In addition, brokerages typically only show the bond's capital gain/loss when showing its return. Most do not show a bond's total return, which includes interest income received and accrued plus capital appreciation / loss. When we calculate our investment returns, we show total returns and compare these to leading corporate bond ETFs.

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Case Studies Of Corporate Bond Returns For Exited BondSavvy Recommendations

Many investors believe that 'interest rates' are the only thing that impact bond prices. We have two real-world examples that will hopefully dispel this notion once and for all.

On September 26, 2017, during the premier edition of The Bondcast, we recommended Verizon 3.85% 11/1/42 (CUSIP 92343VBG8) and Albertsons 7.45% 8/1/29 (CUSIP 013104AF1). Understanding the changes in these bond prices helps investors better understand what to look for when investing in bonds and what causes bond prices to rise and fall.

Verizon 3.85% '42 Case Study

Verizon is an investment-grade issuer, as its bonds are rated Baa1/BBB+ by Moody's and S&P, respectively. Bonds rated at least Baa3/BBB- are deemed 'investment-grade,' meaning that the credit rating agencies believe they have a lower risk of default than 'high-yield bonds,' which have lower ratings.

In the below chart, we compare changes in the price of the Verizon 3.85% 11/1/42 to its benchmark US Treasury 2.75% 11/15/42 (CUSIP 912810QY7). The reason it is called the 'benchmark' is that the maturity date of this Treasury bond is almost identical to that of the Verizon bond. The price of this US Treasury bond moves up and down based on the demand for this government bond. As the price for this Treasury bond increases or decreases, its yield to maturity ("YTM") moves in the opposite direction. The yield to maturity of this Treasury bond is telling investors what the 'risk-free' investment return is for a Treasury bond that matures 11/15/42, as the US Treasury is deemed to have no default risk. (We don't believe the US government has zero risk of defaulting, but that discussion is for another post.)

When the Verizon bond -- and nearly all other investment-grade corporate bonds -- are quoted on a trading desk, they will be quoted as a spread to the benchmark Treasury. This spread is referred to as the credit spread. For example, suppose:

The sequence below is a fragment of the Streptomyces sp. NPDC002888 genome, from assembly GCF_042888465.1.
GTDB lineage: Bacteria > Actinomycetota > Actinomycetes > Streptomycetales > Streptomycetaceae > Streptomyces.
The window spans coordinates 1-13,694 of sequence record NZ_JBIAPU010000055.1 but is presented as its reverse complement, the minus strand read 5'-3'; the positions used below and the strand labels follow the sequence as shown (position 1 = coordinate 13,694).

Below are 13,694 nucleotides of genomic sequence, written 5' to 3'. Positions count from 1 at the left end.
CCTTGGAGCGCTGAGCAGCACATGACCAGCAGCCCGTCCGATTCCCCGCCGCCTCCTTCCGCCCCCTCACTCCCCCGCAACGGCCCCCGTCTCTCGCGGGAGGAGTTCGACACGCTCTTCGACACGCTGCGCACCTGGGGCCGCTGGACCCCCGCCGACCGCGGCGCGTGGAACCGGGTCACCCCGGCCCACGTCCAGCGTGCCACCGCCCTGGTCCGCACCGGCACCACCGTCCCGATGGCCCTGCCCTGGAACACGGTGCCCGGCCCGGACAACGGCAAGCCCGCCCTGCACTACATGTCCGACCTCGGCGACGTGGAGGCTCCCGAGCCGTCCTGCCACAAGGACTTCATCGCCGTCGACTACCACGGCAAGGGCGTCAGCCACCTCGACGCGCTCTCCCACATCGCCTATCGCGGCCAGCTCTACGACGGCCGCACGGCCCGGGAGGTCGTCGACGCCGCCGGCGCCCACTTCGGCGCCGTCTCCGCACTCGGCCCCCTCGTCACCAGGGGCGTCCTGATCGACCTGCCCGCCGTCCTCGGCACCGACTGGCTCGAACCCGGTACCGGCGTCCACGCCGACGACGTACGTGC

• Verizon 3.85% '42 YTM: 4.22%
  • US Treasury 2.75% '42 YTM: 2.89%
  • Credit spread: 1.33%

The Verizon bond's YTM is the result of changes in the benchmark Treasury AND the credit spread. As Verizon's credit quality improves, its credit spread will typically shrink, as investors will require less return above the benchmark Treasury to compensate them for the extra credit risk they are taking. When the credit spread shrinks, the bond's yield to maturity decreases and the price of the bond increases. Similarly, if the benchmark Treasury yield moves up or down, that component of the Verizon bond's YTM will also move up or down.

A real-life example is shown in the below charts, which show bond price changes for the Verizon '42 bond we recommended September 26, 2017 and its benchmark Treasury. Since we recommended the Verizon bonds, they have increased in price 12.5 points, from September 26, 2017 through June 30, 2019, generating a total return of 21.4%, while the benchmark Treasury increased 4.3 points during the same time period. The Verizon bond price increase happened because the credit spread for these bonds shrunk, as Verizon has been reporting strong financial results. While moves in the '42 Treasury bond do impact the price of the Verizon '42 bond, the two bonds do not move in lockstep. In this case, Verizon's strong operating performance enabled the bonds to increase in price well beyond the price increase of the benchmark US Treasury bond.

Corporate bond returns

Sources: Historical prices are from FINRA market data. The prices used to calculate the Verizon bond's total return are from Fidelity.com. Total returns include interest income accrued and/or received and capital appreciation. Returns do not contemplate re-investment of interest income. Total returns are not annualized returns.

Albertsons 7.45% '29 Case Study

Bonds rated below investment grade (aka 'high-yield bonds') do not trade in relation to their benchmark Treasury as shown in the below chart, which compares changes in the Albertsons 7.45% '29 bond (CUSIP 013104AF1) we recommended to its benchmark 6.125% 8/15/29 Treasury (CUSIP 912810FJ2). High-yield bonds are known as a 'credit investment,' and their price is driven by changes in the underlying credit quality of the bond issuer. For example, for the first half of 2017, the Albertsons bonds were trading at or above 96. Then, in June 2017, Amazon announced it was purchasing Whole Foods, and many investors thought Albertsons wouldn't be able to compete, which caused the bonds to fall into the 70s, at which point we recommended the bonds at 78.50 on September 26, 2017.